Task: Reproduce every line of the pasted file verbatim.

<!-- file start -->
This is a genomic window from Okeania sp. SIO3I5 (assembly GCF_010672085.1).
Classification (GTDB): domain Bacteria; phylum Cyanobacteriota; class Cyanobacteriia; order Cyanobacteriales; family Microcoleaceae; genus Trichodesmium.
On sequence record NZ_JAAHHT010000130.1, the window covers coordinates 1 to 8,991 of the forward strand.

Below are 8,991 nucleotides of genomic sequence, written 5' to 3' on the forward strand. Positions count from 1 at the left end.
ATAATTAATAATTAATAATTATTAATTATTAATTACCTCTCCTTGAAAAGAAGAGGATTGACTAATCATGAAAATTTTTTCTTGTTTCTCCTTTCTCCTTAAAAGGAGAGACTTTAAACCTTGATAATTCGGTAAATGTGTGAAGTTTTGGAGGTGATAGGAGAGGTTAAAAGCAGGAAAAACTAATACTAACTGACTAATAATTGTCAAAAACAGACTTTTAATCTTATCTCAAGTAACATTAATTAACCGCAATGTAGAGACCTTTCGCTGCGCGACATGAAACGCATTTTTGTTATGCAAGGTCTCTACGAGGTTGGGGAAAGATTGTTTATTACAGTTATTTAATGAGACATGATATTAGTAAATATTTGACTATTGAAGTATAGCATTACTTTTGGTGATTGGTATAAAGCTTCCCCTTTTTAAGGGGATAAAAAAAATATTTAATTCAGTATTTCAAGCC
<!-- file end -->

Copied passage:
This is a genomic window from Okeania sp. SIO3I5 (assembly GCF_010672085.1).
Classification (GTDB): domain Bacteria; phylum Cyanobacteriota; class Cyanobacteriia; order Cyanobacteriales; family Microcoleaceae; genus Trichodesmium.
On sequence record NZ_JAAHHT010000130.1, the window covers coordinates 1 to 8,991 of the forward strand.

Below are 8,991 nucleotides of genomic sequence, written 5' to 3' on the forward strand. Positions count from 1 at the left end.
ATAATTAATAATTAATAATTATTAATTATTAATTACCTCTCCTTGAAAAGAAGAGGATTGACTAATCATGAAAATTTTTTCTTGTTTCTCCTTTCTCCTTAAAAGGAGAGACTTTAAACCTTGATAATTCGGTAAATGTGTGAAGTTTTGGAGGTGATAGGAGAGGTTAAAAGCAGGAAAAACTAATACTAACTGACTAATAATTGTCAAAAACAGACTTTTAATCTTATCTCAAGTAACATTAATTAACCGCAATGTAGAGACCTTTCGCTGCGCGACATGAAACGCATTTTTGTTATGCAAGGTCTCTACGAGGTTGGGGAAAGATTGTTTATTACAGTTATTTAATGAGACATGATATTAGTAAATATTTGACTATTGAAGTATAGCATTACTTTTGGTGATTGGTATAAAGCTTCCCCTTTTTAAGGGGATAAAAAAAATATTTAATTCAGTATTTCAAGCC